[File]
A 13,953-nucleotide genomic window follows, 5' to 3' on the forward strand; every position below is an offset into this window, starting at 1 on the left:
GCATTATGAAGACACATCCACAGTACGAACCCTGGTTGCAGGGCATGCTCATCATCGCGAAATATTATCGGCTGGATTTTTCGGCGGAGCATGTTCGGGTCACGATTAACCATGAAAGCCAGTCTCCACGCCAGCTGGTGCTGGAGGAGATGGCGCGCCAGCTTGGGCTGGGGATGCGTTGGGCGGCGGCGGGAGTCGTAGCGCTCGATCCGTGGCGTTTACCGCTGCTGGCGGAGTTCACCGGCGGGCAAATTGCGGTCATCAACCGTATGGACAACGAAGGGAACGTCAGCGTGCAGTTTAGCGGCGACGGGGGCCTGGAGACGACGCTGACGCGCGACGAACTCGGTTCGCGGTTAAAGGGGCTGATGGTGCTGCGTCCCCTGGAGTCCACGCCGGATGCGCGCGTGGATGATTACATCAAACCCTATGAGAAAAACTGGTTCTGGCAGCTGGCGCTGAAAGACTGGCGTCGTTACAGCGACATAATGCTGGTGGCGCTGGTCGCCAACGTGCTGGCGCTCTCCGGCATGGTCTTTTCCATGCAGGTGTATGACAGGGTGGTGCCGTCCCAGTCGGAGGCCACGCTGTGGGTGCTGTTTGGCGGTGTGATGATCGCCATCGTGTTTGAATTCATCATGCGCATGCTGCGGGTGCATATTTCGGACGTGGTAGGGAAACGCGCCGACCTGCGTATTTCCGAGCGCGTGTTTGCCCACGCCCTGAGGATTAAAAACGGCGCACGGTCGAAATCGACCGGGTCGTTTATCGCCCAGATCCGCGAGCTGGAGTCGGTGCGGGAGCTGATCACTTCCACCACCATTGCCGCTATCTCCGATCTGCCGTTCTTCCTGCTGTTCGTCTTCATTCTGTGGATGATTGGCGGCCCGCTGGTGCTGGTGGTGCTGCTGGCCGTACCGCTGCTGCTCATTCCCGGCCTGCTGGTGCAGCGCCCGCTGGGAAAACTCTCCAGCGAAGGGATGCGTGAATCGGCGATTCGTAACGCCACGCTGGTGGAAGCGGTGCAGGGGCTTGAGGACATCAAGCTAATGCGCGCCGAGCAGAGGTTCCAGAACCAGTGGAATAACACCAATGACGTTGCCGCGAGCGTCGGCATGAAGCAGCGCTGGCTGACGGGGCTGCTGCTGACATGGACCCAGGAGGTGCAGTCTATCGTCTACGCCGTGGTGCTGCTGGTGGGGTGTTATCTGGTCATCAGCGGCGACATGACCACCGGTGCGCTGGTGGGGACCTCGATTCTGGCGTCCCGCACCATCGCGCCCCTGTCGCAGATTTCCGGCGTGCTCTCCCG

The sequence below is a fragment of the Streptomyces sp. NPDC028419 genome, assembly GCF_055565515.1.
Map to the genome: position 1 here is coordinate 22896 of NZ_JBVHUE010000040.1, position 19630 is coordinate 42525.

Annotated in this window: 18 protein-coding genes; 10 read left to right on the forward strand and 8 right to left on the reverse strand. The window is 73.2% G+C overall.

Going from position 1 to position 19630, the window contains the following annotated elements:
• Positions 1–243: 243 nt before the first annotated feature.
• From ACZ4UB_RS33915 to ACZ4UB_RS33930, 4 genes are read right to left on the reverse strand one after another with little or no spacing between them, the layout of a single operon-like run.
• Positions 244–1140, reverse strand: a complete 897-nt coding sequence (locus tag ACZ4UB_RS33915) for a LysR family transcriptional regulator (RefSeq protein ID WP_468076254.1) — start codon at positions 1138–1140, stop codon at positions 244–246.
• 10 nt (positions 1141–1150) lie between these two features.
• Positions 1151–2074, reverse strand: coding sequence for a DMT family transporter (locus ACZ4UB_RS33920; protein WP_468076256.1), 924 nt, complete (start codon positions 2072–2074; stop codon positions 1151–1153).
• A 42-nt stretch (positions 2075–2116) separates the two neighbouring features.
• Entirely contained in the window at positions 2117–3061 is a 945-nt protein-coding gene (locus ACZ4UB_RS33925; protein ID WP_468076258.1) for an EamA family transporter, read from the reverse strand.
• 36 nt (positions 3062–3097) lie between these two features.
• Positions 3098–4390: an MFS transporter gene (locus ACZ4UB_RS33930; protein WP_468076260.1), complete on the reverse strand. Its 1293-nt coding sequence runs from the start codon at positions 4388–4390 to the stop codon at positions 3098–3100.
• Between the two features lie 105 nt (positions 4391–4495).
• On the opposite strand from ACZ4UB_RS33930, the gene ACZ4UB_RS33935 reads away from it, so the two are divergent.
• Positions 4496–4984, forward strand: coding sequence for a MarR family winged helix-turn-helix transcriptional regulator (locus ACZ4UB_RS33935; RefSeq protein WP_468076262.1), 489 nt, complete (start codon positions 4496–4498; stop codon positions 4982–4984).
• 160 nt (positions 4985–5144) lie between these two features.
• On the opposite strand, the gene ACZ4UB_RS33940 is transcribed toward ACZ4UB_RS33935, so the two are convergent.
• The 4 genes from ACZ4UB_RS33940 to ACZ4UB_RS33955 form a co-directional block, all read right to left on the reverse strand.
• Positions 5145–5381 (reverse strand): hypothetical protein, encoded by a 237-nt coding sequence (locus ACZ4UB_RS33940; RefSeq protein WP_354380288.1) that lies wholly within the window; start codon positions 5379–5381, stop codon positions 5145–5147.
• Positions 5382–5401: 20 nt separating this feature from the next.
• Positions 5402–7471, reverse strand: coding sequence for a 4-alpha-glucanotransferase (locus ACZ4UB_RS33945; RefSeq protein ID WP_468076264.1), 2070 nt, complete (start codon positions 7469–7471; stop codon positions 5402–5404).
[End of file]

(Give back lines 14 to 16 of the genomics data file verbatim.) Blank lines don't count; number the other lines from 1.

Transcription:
• 36 nt (positions 3062–3097) lie between these two features.
• Positions 3098–4390: an MFS transporter gene (locus ACZ4UB_RS33930; protein WP_468076260.1), complete on the reverse strand. Its 1293-nt coding sequence runs from the start codon at positions 4388–4390 to the stop codon at positions 3098–3100.
• Between the two features lie 105 nt (positions 4391–4495).